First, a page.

Added to the nagging concerns of soaring prices, supply chain issues and materials scarcity, the ongoing struggle to secure and retain quality trades people is turning what should be a boom period for the industry into just another everyday nightmare.
But, rather than dwelling on what seems an increasingly difficult problem, discerning employers are challenging themselves, along with industry bodies and associations, to search for alternative, realistic solutions.
The first step, perhaps, is to look at what is actually working. The industry can be quietly proud of the way it supported apprentices over the Covid years, even though there was a backlog at the end of last year of around 1,000 who had still to qualify.
However, it takes time – four years, typically – and significant dedication to bring school leavers through traditional apprenticeship routes; there can be a drop-out rate of around 35% in some craft trades; and, while they may be very well trained, many do not have the life experience of more mature employees.
Though this is not intended in anyway to diminish the traditional entryway, some employers are also looking to take on older, with longer work histories, and offer them different, shorter apprenticeships on the grounds that they know what is expected of them and that, if they are keen to learn, they will progress quickly.
Of course, some employers may feel that taking on learners is an expensive option, even though there is significant financial help with training costs these days. In cases such as these, they could perhaps consider shared apprenticeships, which can work with a regional approach.
These schemes allow companies who may not be in a position to offer full-term training to dip in and out, with durations as short as three months, thus supporting the development of skills but with no commitment at the end. Apprentices in these circumstances are found a series of placements and help with securing permanent employment on completion.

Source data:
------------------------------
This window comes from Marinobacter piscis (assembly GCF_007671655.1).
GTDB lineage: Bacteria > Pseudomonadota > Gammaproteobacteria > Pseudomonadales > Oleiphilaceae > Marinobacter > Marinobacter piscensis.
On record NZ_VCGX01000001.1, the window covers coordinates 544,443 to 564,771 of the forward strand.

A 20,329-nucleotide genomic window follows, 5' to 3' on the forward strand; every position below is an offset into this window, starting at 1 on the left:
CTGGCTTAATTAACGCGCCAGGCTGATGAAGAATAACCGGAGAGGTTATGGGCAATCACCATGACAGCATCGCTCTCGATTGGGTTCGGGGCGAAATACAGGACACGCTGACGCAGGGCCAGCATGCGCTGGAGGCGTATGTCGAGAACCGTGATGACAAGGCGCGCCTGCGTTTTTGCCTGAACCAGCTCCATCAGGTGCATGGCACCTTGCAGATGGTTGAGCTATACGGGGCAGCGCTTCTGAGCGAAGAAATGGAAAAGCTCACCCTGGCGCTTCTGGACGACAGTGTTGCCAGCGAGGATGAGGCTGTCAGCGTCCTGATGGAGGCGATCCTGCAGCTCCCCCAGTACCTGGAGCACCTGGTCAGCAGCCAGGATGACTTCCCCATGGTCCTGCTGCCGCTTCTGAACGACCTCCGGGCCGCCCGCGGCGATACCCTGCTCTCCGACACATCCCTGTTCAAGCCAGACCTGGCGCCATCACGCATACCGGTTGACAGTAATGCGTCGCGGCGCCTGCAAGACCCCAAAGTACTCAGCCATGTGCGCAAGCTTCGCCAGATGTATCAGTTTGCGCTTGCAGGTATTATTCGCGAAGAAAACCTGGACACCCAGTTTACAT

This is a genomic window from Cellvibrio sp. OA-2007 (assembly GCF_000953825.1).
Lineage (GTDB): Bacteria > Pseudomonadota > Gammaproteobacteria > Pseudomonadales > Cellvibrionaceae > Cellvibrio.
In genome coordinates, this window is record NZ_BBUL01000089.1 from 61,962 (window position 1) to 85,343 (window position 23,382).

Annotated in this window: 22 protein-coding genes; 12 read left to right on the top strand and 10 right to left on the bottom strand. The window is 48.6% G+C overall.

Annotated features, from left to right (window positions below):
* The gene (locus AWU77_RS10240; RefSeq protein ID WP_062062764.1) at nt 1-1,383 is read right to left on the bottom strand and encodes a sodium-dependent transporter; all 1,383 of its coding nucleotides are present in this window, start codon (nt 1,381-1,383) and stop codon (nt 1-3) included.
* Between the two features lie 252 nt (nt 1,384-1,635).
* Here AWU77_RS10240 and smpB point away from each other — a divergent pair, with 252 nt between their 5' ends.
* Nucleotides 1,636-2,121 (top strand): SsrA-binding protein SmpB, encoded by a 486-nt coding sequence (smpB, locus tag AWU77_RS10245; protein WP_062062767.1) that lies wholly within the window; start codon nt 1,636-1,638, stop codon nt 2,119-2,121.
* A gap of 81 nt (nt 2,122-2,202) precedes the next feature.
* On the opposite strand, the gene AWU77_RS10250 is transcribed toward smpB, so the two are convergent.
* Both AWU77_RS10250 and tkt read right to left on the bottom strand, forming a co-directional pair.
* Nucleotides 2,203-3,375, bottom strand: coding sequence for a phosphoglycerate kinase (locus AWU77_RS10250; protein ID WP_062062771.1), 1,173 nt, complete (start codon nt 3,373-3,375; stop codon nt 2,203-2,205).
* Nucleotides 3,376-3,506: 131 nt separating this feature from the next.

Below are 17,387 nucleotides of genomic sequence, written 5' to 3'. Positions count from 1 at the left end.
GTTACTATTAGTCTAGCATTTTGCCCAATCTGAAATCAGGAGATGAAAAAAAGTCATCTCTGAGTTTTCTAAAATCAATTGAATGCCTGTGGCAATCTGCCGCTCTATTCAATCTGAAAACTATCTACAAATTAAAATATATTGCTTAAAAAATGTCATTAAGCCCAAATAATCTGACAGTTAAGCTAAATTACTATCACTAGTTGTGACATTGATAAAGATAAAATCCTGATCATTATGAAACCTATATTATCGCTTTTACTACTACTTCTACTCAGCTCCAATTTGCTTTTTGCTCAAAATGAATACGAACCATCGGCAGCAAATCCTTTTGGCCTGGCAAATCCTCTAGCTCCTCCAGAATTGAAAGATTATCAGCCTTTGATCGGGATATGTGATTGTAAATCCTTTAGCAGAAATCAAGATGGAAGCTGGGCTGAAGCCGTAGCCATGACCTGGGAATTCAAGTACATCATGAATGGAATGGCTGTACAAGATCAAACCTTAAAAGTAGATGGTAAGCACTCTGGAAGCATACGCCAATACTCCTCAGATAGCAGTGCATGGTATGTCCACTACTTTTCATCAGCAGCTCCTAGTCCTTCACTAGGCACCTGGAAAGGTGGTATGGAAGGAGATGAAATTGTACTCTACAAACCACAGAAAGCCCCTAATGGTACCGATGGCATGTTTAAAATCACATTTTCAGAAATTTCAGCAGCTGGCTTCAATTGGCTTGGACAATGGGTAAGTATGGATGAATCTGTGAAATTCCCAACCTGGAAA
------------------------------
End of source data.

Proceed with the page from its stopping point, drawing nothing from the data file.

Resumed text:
Even employers who have invested in skills and nurtured employee relationships are facing another threat in the current climate – keeping their workers on board. Basic supply and demand is pushing wages up at an unprecedented level and skilled people are very much in a seller’s market.
But while worker loyalties may be strained by tempting offers from elsewhere, responsible employees may be persuaded to exercise restraint if offered a more structured personal development plan, or a healthier work-life balance.
On the same theme, making the industry attractive to the upcoming generations can only work to employers’ advantage. Gen Z, as well as demanding better conditions and company culture, can be attracted by an organisation which has demonstrable green credentials and differentiates itself from the competition by taking environmental, social and governance seriously.